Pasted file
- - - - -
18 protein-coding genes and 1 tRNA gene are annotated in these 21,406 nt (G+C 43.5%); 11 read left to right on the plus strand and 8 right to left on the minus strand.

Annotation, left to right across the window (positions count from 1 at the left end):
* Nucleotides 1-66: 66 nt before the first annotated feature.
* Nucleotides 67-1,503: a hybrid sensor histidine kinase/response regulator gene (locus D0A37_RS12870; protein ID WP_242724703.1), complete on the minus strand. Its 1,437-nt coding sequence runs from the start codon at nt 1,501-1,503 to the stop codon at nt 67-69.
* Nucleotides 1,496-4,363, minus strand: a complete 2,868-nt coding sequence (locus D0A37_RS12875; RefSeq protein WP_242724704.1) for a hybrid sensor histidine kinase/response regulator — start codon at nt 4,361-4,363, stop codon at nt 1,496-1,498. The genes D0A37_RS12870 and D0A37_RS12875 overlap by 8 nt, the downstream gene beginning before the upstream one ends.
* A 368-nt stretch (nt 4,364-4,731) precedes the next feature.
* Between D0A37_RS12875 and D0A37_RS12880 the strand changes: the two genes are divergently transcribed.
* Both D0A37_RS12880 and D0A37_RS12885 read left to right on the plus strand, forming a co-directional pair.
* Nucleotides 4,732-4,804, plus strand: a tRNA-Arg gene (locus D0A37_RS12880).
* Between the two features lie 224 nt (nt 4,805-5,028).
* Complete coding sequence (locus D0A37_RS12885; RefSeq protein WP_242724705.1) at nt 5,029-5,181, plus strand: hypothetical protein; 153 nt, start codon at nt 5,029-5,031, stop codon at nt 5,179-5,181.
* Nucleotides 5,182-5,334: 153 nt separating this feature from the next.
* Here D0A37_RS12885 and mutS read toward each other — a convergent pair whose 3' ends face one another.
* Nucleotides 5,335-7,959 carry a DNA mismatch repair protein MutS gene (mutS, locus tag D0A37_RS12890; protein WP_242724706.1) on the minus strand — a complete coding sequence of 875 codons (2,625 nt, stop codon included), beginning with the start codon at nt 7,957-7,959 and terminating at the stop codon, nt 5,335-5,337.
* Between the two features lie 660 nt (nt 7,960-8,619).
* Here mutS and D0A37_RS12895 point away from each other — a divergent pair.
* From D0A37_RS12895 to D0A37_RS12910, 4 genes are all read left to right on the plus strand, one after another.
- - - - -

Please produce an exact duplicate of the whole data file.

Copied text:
18 protein-coding genes and 1 tRNA gene are annotated in these 21,406 nt (G+C 43.5%); 11 read left to right on the plus strand and 8 right to left on the minus strand.

Annotation, left to right across the window (positions count from 1 at the left end):
* Nucleotides 1-66: 66 nt before the first annotated feature.
* Nucleotides 67-1,503: a hybrid sensor histidine kinase/response regulator gene (locus D0A37_RS12870; protein ID WP_242724703.1), complete on the minus strand. Its 1,437-nt coding sequence runs from the start codon at nt 1,501-1,503 to the stop codon at nt 67-69.
* Nucleotides 1,496-4,363, minus strand: a complete 2,868-nt coding sequence (locus D0A37_RS12875; RefSeq protein WP_242724704.1) for a hybrid sensor histidine kinase/response regulator — start codon at nt 4,361-4,363, stop codon at nt 1,496-1,498. The genes D0A37_RS12870 and D0A37_RS12875 overlap by 8 nt, the downstream gene beginning before the upstream one ends.
* A 368-nt stretch (nt 4,364-4,731) precedes the next feature.
* Between D0A37_RS12875 and D0A37_RS12880 the strand changes: the two genes are divergently transcribed.
* Both D0A37_RS12880 and D0A37_RS12885 read left to right on the plus strand, forming a co-directional pair.
* Nucleotides 4,732-4,804, plus strand: a tRNA-Arg gene (locus D0A37_RS12880).
* Between the two features lie 224 nt (nt 4,805-5,028).
* Complete coding sequence (locus D0A37_RS12885; RefSeq protein WP_242724705.1) at nt 5,029-5,181, plus strand: hypothetical protein; 153 nt, start codon at nt 5,029-5,031, stop codon at nt 5,179-5,181.
* Nucleotides 5,182-5,334: 153 nt separating this feature from the next.
* Here D0A37_RS12885 and mutS read toward each other — a convergent pair whose 3' ends face one another.
* Nucleotides 5,335-7,959 carry a DNA mismatch repair protein MutS gene (mutS, locus tag D0A37_RS12890; protein WP_242724706.1) on the minus strand — a complete coding sequence of 875 codons (2,625 nt, stop codon included), beginning with the start codon at nt 7,957-7,959 and terminating at the stop codon, nt 5,335-5,337.
* Between the two features lie 660 nt (nt 7,960-8,619).
* Here mutS and D0A37_RS12895 point away from each other — a divergent pair.
* From D0A37_RS12895 to D0A37_RS12910, 4 genes are all read left to right on the plus strand, one after another.